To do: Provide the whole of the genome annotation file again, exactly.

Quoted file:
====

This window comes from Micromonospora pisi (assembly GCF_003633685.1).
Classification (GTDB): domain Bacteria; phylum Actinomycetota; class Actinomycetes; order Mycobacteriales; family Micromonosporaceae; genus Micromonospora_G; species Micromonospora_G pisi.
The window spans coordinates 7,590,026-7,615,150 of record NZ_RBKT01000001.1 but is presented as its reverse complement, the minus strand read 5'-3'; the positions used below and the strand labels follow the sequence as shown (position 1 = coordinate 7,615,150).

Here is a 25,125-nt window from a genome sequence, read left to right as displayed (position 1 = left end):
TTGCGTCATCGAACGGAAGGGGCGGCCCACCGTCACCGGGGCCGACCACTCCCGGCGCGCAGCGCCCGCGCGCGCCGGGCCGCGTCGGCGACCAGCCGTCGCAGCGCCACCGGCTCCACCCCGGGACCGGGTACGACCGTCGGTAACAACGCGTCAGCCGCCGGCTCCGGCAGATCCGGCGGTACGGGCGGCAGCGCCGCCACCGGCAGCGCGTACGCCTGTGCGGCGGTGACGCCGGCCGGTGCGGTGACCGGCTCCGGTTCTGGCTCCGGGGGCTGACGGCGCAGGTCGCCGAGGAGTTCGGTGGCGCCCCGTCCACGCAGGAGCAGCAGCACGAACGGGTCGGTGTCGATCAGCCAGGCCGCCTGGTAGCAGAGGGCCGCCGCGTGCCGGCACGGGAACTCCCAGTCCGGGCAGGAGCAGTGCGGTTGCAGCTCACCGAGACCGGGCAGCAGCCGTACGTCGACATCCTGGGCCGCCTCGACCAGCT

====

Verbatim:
This window comes from Micromonospora pisi (assembly GCF_003633685.1).
Classification (GTDB): domain Bacteria; phylum Actinomycetota; class Actinomycetes; order Mycobacteriales; family Micromonosporaceae; genus Micromonospora_G; species Micromonospora_G pisi.
The window spans coordinates 7,590,026-7,615,150 of record NZ_RBKT01000001.1 but is presented as its reverse complement, the minus strand read 5'-3'; the positions used below and the strand labels follow the sequence as shown (position 1 = coordinate 7,615,150).

Here is a 25,125-nt window from a genome sequence, read left to right as displayed (position 1 = left end):
TTGCGTCATCGAACGGAAGGGGCGGCCCACCGTCACCGGGGCCGACCACTCCCGGCGCGCAGCGCCCGCGCGCGCCGGGCCGCGTCGGCGACCAGCCGTCGCAGCGCCACCGGCTCCACCCCGGGACCGGGTACGACCGTCGGTAACAACGCGTCAGCCGCCGGCTCCGGCAGATCCGGCGGTACGGGCGGCAGCGCCGCCACCGGCAGCGCGTACGCCTGTGCGGCGGTGACGCCGGCCGGTGCGGTGACCGGCTCCGGTTCTGGCTCCGGGGGCTGACGGCGCAGGTCGCCGAGGAGTTCGGTGGCGCCCCGTCCACGCAGGAGCAGCAGCACGAACGGGTCGGTGTCGATCAGCCAGGCCGCCTGGTAGCAGAGGGCCGCCGCGTGCCGGCACGGGAACTCCCAGTCCGGGCAGGAGCAGTGCGGTTGCAGCTCACCGAGACCGGGCAGCAGCCGTACGTCGACATCCTGGGCCGCCTCGACCAGCT